Concentrating and remembering

Centering breath

My mind can get into a state that resembles a busy and noisy construction site. So naturally, concentrating in this state is challenging. Breathing and concentration go hand in hand. Generally, shifting awareness toward my breathing extends my attention span and may improve my memorizing ability.

When my thoughts are scattered, inhaling and exhaling in equal durations contribute to focusing. When having an equal inhale and exhale, the Fight or Flight and Rest & Repair forces of my breathing become more balanced, allowing ‘zooming.’ On the one hand, I’m ready to make an effort; on the other hand, I’m in a relatively relaxed state.

The maximum relaxation window is when I hold my breath following an exhale before ‘air hunger start.’ During this period, breathing muscles are inactive. That is my ‘breathing bullseye’ interval.

Shooters and archers need to be very precise. Pulling the trigger or releasing the arrow at the right stage of their breathing cycle can mean hit or miss. The same goes for games such as pool, darts, etc. Shooting during the ‘breathing bullseye’ improves the chance of completing the mission successfully or winning the game.

Breathing this way for a long time may prevent my ‘breathing app’ from adjusting different balancing needs, which may also affect concentration negatively. That’s why I limit the number of breathing cycles when using this tool.

Memory lapse

We all have moments of forgetfulness where we try to remember something that was known to us but simply can’t. It was surely registered but momentarily can’t be retrieved.  It stands on the tip of our ‘memory’s tongue’ but doesn’t want to come out.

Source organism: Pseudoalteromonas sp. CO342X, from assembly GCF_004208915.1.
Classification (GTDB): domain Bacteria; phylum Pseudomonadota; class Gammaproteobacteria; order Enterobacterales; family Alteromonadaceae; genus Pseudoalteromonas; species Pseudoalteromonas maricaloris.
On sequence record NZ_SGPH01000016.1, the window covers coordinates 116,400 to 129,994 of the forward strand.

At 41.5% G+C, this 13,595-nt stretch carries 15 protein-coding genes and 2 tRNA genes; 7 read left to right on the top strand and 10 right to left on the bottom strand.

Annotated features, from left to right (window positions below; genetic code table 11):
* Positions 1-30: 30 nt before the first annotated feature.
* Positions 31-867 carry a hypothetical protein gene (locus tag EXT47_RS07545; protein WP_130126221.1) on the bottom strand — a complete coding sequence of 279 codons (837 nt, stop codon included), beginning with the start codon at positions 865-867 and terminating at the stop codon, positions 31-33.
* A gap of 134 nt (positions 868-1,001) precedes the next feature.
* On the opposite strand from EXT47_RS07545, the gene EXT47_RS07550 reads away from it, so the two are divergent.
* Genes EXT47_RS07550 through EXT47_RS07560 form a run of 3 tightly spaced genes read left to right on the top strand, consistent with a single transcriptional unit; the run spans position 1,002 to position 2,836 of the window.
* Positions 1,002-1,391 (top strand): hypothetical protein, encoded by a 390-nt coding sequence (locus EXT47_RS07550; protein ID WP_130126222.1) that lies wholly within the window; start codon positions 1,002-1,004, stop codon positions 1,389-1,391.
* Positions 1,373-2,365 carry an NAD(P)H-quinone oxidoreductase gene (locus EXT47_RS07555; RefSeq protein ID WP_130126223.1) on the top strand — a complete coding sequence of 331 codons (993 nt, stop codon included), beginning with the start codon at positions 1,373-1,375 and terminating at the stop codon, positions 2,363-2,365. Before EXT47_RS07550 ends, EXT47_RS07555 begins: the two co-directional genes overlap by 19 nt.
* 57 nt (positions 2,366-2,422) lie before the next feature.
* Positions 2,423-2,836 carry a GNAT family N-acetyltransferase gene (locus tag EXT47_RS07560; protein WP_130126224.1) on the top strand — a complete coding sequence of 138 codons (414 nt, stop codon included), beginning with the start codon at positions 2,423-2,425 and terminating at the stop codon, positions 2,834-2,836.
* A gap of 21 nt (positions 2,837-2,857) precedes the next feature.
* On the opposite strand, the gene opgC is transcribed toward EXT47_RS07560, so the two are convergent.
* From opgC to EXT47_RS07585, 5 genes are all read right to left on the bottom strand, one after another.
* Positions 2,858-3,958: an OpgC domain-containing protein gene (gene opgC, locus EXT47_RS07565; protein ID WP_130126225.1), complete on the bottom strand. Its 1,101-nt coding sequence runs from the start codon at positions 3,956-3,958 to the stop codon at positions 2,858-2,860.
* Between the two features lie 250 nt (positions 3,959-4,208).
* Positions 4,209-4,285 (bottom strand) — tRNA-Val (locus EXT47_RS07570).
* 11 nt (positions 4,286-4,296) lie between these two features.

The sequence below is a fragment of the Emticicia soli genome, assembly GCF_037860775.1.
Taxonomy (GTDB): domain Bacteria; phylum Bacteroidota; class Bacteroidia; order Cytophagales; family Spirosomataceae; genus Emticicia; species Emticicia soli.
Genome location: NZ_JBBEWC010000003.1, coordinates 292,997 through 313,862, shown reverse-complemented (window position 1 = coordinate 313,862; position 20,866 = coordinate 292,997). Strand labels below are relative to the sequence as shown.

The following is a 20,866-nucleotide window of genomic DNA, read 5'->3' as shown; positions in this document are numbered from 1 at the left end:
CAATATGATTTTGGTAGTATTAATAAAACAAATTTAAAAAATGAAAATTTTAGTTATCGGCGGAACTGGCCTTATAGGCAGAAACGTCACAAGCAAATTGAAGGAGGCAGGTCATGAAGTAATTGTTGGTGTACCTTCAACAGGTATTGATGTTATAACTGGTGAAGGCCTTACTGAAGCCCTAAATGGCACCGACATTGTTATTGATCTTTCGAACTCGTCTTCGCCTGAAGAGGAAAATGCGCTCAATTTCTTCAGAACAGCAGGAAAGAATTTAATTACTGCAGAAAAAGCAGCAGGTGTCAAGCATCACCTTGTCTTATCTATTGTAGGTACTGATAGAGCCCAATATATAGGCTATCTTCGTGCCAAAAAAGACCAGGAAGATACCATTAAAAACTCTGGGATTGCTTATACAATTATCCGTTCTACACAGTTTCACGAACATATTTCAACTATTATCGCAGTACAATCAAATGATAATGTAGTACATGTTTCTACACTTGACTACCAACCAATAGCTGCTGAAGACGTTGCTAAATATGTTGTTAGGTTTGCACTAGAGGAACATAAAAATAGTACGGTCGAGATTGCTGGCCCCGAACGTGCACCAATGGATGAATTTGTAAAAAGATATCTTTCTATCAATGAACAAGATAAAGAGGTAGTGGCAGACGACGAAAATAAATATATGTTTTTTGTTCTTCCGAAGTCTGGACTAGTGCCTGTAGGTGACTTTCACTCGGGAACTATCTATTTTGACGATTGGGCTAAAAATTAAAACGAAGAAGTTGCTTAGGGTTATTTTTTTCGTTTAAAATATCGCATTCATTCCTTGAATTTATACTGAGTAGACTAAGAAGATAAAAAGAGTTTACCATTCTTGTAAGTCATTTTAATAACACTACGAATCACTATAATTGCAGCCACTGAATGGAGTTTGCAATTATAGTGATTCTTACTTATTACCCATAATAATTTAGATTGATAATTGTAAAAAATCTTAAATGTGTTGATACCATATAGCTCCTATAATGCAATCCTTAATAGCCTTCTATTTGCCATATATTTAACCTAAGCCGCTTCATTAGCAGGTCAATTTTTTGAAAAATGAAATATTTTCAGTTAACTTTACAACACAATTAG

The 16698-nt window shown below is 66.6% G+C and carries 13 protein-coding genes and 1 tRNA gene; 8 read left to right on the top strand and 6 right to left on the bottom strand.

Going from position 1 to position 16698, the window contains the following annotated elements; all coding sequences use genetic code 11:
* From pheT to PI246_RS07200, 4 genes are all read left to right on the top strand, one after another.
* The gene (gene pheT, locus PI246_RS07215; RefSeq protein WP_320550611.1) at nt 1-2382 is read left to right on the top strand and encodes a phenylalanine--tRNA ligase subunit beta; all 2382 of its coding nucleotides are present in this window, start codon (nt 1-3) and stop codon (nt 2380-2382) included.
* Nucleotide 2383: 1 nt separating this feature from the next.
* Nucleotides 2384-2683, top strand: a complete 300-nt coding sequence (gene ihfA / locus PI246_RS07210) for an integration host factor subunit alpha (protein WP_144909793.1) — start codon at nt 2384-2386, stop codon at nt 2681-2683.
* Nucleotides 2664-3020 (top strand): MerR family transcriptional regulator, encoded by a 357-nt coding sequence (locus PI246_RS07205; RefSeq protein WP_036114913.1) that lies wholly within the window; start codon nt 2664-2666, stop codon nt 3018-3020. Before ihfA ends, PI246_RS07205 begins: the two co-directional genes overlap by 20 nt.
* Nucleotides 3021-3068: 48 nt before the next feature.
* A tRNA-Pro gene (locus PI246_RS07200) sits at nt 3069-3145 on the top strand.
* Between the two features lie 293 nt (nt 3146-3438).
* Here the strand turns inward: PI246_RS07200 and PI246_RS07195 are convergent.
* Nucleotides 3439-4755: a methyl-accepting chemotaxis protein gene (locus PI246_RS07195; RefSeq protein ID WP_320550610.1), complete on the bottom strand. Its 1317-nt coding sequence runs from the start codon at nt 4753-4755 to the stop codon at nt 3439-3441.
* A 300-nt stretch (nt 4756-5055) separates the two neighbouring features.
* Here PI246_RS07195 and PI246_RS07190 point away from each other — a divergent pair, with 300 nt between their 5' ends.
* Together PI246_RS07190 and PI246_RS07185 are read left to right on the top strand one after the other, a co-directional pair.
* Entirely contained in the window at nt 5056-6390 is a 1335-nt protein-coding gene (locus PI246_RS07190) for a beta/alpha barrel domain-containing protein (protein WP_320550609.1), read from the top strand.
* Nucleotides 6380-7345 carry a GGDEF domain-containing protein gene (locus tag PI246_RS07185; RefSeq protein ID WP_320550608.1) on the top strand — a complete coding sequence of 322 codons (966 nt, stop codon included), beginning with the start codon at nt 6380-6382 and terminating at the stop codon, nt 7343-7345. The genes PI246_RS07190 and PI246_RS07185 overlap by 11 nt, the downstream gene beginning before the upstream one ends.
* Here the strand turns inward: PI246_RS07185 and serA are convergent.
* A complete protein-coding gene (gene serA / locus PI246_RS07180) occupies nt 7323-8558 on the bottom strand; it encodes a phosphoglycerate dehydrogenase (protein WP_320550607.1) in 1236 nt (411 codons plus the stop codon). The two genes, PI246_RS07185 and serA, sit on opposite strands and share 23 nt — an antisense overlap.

At a young age, I didn’t struggle much to remember a name, keep appointments, or memorize a phone number I had used a few times. Yet, around 50, I started getting these memory lapses more frequently. I would go somewhere and forget what I was about to do.

Reading more on those ‘senior moments,’ I could understand that as long as these glitches are not too frequent and don’t disturb everyday activities, it’s not a sign of early… of early… of early… I can’t remember right now the name of that German guy; the forgetting disease is named after 😊.

Still, I thought having a breathing procedure in these situations would be helpful. So instead of struggling with inner mind loops, resort to a pre-practiced breathing sequence.

I use ‘square breathing’ in these situations by inhaling, holding, exhaling, and holding in equal parts.

We all have different breathing identities. So instead of rigid counting, I prefer to use my breathing rate at rest time as a reference to the ‘size’ of the square.

I divide ‘breathing rate at rest’ by 4.

My breathing rate at rest is about 15 breaths per minute.

So, 15 ÷ 4 = about 4

Inducing memory retrieval tool

  • Exclusive nose breathing
  1. I inhale and extend my diaphragm to maximum amplitude. 4 counts.
  2. Hold my breath at maximum diaphragm amplitude. 4 counts.
  3. Exhale until my diaphragm reaches its neutral dome 4 counts.
  4. Hold my breath with empty lungs. 4 counts.
  5. Limit the number of breathing cycles.

Remarks and details

I have tried using the word ‘focus’ as a Mantra when practicing this square breathing but did not adopt it.

If what I’m trying to remember doesn’t pop up, I accept it as part of life.